A Marine Corps culture that lawmakers called one of mission over safety came under attack during a recent House Armed Services Committee readiness subcommittee hearing looking into failures that led to July 30, 2020, sinking of an amphibious assault vehicle and resulted in the deaths of nine service members.
Though the families were briefed on the roughly 2,000-page investigation, nine months of silence and some of the findings left many families still asking questions. Two parents of killed service members testified.
The hearing was called shortly after the Corps released its initial investigation into the AAV accident.
“Our safety culture has got to improve,” Assistant Commandant of the Marine Corps Gen. Gary Thomas told lawmakers May 3. “I share your view on making sure we have adequate oversight and we are looking at adding additional safety specialists at the right place to ensure that our exercises are as safe as they possibly can be.”
On July 30, 2020, an AAV attached to the 15th Marine Expeditionary Unit set off from the amphibious transport dock Somerset to conduct an amphibious raid on San Clemente Island, California.
During the raid three vehicles ended up having mechanical issues, one never left the beach, one was forced to be towed back, while the third, known as track five, ended up sinking off the California coast.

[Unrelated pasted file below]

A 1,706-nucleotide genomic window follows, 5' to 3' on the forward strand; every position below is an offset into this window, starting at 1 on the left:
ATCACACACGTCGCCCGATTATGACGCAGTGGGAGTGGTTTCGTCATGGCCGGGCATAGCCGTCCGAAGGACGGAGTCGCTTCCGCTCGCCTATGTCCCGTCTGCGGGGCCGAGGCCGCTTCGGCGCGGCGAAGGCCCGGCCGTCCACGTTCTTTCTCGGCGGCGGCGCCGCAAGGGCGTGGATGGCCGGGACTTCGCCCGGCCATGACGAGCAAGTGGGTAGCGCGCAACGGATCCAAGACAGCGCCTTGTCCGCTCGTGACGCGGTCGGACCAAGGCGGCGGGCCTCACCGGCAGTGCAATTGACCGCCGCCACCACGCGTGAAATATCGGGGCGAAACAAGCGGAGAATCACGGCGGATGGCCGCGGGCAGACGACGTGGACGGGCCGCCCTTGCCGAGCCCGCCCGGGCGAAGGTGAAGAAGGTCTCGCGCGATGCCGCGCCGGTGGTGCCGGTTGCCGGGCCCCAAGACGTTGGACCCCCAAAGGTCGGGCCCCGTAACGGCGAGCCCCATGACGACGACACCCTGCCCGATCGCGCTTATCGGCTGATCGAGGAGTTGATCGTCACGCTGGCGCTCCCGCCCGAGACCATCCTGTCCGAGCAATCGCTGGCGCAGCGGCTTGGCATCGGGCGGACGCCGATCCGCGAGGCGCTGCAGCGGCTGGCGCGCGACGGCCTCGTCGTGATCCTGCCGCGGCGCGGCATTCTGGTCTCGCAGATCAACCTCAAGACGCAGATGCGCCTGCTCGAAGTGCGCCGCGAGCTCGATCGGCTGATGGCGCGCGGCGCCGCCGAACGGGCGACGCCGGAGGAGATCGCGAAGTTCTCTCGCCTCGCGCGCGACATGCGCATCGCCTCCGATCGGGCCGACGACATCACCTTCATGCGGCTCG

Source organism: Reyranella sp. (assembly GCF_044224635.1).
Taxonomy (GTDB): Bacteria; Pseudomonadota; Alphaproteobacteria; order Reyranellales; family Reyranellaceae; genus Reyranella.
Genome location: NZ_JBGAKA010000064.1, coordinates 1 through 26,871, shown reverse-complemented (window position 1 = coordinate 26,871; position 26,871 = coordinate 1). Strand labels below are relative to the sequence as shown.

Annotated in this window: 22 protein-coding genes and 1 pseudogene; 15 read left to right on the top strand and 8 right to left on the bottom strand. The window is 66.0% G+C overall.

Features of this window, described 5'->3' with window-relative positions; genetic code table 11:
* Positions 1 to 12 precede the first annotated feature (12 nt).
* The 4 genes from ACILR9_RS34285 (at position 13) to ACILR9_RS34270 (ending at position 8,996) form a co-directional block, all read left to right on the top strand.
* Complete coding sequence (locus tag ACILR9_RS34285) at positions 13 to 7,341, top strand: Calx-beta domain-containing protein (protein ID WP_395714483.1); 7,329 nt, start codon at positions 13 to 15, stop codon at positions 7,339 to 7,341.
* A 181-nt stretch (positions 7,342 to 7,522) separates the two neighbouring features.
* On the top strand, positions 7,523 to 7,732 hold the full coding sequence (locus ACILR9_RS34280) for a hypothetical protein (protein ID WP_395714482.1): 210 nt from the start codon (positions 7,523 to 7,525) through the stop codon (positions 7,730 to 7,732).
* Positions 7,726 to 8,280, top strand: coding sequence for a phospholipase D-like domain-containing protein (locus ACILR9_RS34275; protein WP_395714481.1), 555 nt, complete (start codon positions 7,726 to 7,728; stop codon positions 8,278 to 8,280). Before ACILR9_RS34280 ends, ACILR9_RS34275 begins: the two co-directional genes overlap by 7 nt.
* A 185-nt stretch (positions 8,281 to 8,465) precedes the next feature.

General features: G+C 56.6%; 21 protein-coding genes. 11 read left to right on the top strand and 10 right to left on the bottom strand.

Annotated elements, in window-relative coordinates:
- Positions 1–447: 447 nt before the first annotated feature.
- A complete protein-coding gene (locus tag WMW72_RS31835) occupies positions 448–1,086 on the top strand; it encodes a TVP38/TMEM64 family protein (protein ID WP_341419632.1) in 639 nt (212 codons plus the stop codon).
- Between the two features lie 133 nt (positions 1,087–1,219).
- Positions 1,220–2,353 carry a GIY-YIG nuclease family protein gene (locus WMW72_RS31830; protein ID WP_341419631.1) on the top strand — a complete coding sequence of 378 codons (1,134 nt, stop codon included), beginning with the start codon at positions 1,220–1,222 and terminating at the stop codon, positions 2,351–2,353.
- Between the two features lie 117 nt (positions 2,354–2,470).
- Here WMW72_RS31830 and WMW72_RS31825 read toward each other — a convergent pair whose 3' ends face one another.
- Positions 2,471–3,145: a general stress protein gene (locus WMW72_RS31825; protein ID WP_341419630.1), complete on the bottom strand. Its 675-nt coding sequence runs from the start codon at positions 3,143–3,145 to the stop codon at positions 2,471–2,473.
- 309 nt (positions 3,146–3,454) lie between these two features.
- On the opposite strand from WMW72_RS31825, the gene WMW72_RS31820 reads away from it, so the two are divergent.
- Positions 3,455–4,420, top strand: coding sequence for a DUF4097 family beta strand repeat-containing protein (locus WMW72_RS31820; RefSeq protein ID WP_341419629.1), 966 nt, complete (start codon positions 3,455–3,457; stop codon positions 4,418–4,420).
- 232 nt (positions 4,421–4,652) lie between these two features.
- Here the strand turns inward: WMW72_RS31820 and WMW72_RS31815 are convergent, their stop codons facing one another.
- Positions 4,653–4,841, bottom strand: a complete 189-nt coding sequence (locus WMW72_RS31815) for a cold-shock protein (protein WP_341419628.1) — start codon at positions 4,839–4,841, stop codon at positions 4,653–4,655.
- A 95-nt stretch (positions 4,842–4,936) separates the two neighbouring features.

The first investigation into the incident conducted by the Marine Corps was released in March, revealing a multitude of mechanical and training failures led to a preventable tragedy.
“The investigation reveals a confluence of human and mechanical failures caused the sinking … and contributed to a delayed rescue effort,” Lt. Gen. Steven Rudder, commander of Marine Forces Pacific, said in the investigation. “Ultimately, this tragic mishap was preventable.”
A father of one Marine who was killed testified that he was shocked when he saw that the pre-exercise confirmation briefing failed to mention any serious risk to the waterborne part of the training.
“As an experienced federal investigator who’s planned, conducted and approved many high-risk law enforcement operations, the lack of detail in the briefing tells me one of two things,” Ostrovsky testified on May 3. “Either it was intentional as an alleged cover up for the lack of readiness, or the exercise planners were not qualified to appropriately assess risk, or perhaps both.”
Peter Vienna testified that he similarly was shocked at how ill-prepared the Marine Corps was to conduct that mission.
“They’re lucky that only one AAV sank,” he told Congress.
Rep. Doug Lamborn, R-Colo., told the two fathers, “Obviously your two sons were among our nations finest, there is no doubt about that.”
“We owe it to you to get to the bottom of this, so that you can take solace in the fact that the end result of this will be that these kinds of accidents will be more prevented in the future than otherwise been the case.”
The service members who died that day were, Pfc. Bryan J. Baltierra, 18, of Corona, California, a rifleman. Lance Cpl. Marco A. Barranco, 21, of Montebello, California, a rifleman. Pfc. Evan A. Bath, 19, of Oak Creek, Wisconsin, a rifleman. U.S. Navy Hospitalman Christopher Gnem, 22, of Stockton, California, a hospital corpsman. Pfc. Jack Ryan Ostrovsky, 20, of Bend, Oregon, a rifleman. Cpl. Wesley A. Rodd, 22, of Harris, Texas, a rifleman. Lance Cpl. Chase D. Sweetwood, 18, of Portland, Oregon, a rifleman. Cpl. Cesar A. Villanueva, 21, of Riverside, California, a rifleman. And Lance Cpl. Guillermo S. Perez, 19, of New Braunfels, Texas, a rifleman.